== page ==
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New England “Ban-the-Box” Trend: Navigating Criminal History Checks in the Hiring Process

Many states and localities have been adopting “ban-the-box,” prohibiting employers (including private employers) from asking applicants to disclose information concerning their criminal histories prior to an initial interview or a conditional offer of employment.  Currently, all New England states except Maine and New Hampshire have a ban-the-box law that is applicable to private employers.  Bills that would have applied ban-the-box to private employers in both Maine and New Hampshire died in last year’s legislative sessions, but there is a good chance that similar legislation will resurface. 

Importantly, the ban-the-box law concerns criminal history information requested directly from applicants (and employees under certain state law).  Employers may request certain criminal history information from other sources (e.g., federal or state department of criminal justice systems) and/or through a third party vendor (e.g., consumer reporting agency), but there may be separate requirements for criminal background checks under applicable federal and/or state law.

Employers would be wise to review the relevant laws in all jurisdictions in which they do business and monitor further legislative activities on this topic.  In light of that information, employers may consider whether application documents, hiring practices, and criminal history check policies need to be updated.

Asking Applicants to Disclose Criminal History Information

The “ban-the-box” laws in Connecticut, Massachusetts, Rhode Island and Vermont impose restrictions on the timing of criminal history inquiries:  They prohibit employers from asking an applicant to disclose his or her criminal history information until a specified point in the hiring cycle (e.g., the interview stage or after a conditional offer of employment).  There are certain exemptions from such prohibition (e.g., required by law not to hire an individual convicted with certain offenses).  Significantly, Connecticut, Massachusetts and Vermont impose additional restrictions on the types of questions employers may ask even after they have passed the specified point in the hiring cycle.  Further, Connecticut and Massachusetts require certain disclaimers be included in certain hiring documents.  (See Conn. Gen. Stat. § 31-51iM.G.L. ch. 151B, § 4 (9 1/2)(9)RI RSA § 28-5-7 (7); & 21 V.S.A. § 495j)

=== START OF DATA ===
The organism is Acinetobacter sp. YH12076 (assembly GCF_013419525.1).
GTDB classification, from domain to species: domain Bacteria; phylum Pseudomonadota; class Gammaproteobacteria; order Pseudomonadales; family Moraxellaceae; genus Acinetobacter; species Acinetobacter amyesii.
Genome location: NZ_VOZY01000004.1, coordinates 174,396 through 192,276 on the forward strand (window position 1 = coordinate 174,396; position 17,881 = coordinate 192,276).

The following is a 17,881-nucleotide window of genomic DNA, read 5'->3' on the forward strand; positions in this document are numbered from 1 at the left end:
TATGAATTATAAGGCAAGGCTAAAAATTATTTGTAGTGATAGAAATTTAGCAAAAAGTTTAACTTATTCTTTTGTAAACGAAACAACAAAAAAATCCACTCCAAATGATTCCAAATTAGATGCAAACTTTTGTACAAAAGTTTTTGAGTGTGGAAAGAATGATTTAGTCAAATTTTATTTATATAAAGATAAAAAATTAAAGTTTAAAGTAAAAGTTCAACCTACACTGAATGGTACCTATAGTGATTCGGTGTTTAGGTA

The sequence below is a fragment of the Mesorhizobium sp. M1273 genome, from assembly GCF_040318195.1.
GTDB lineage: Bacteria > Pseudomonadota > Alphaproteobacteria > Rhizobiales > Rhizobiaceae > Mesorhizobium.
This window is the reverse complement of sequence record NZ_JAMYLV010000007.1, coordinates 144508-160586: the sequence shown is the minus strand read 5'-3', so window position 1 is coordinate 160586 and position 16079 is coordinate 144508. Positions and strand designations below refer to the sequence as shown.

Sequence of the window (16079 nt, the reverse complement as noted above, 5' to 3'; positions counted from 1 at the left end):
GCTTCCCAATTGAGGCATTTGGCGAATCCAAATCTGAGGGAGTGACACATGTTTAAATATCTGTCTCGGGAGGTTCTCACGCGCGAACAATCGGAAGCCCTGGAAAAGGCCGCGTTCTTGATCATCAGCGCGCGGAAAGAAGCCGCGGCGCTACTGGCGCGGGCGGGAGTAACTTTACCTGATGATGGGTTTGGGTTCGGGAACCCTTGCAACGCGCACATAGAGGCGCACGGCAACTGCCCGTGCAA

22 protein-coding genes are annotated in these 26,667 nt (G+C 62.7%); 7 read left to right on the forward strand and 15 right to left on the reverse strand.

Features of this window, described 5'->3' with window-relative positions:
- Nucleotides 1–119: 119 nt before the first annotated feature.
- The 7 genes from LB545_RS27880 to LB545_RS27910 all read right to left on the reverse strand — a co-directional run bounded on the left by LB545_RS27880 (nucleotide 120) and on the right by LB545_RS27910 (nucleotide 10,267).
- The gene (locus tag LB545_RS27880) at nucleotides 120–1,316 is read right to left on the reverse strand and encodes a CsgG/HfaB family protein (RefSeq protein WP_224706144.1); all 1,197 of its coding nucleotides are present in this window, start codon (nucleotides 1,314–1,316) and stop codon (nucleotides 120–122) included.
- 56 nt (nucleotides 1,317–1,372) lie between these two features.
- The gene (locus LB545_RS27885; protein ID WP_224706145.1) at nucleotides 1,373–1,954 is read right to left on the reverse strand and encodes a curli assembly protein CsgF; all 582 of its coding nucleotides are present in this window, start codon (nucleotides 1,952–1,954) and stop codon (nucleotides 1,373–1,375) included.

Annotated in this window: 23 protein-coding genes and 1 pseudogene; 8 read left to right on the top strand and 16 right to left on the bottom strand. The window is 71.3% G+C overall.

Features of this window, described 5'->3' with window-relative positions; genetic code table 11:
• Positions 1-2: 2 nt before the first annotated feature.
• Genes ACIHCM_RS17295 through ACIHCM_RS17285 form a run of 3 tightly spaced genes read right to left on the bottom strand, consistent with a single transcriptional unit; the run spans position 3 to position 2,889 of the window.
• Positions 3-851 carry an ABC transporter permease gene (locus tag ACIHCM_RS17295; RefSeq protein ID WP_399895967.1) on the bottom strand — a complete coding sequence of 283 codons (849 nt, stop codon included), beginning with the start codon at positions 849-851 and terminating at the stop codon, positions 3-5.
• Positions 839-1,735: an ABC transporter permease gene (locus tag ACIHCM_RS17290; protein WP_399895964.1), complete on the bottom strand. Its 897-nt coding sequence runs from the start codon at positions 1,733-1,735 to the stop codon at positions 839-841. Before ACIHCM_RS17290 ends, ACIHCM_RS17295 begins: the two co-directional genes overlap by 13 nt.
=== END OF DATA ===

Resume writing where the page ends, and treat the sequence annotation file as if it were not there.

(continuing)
Here is a summary of the law regarding pre-employment inquiries into criminal history information in all six New England states:

  • Maine.  Certain state government employees are protected from pre-employment criminal history inquires, but there is currently no ban-the-box law applicable to private employers.  A bill proposing prohibiting all Maine employers (including private employers) from asking an applicant to disclose the applicant’s criminal history until after the applicant received a conditional offer of employment was vetoed by Governor LePage in 2018. 

  • Massachusetts.  Employers are generally prohibited from asking an applicant to furnish criminal offender record information prior to the interview.  In addition, an employer generally may not ask an applicant (at any point in the application process, even after receiving a conditional offer) or a current employee, whether in writing or orally, about certain criminal information (e.g., any misdemeanor convictions that occurred more than three years ago, criminal conviction records that have been sealed or expunged, an arrest or any offenses that did not result in conviction).  The law prohibits employers from taking adverse action against a prospective or current employee based on criminal history information obtained in contravention of ban-the-box.  Any form used by an employer that seeks information concerning an applicant’s criminal history must include the specific statement regarding expunged and sealed records as required by the law.

  • New Hampshire.  New Hampshire has no restrictions.  A bill introduced last year that would have prohibited employers from asking about an applicant’s criminal history on a job application was vetoed by Governor Sununu.

  • Rhode Island.  Employers are generally prohibited from inquiring on any application for employment or otherwise, orally or in writing, whether the applicant has ever been arrested, charged with or convicted of any crime.  The law permits employers to ask an applicant for information about his or her criminal convictions at the first interview or thereafter.

  • Connecticut.  The Connecticut law generally prohibits employers from asking an applicant to disclose his or her criminal background information until after the interview or a conditional offer of employment.  Significantly, employers are prohibited from asking an applicant at any time during the hiring process, or a current employee, about erased criminal records.  Thus, the law effectively prohibits employers from relying on erased criminal records when making an adverse employment decision.  Further, any form used by an employer that contains any question concerning the criminal history of the applicant must contain specific disclosure language regarding erased records.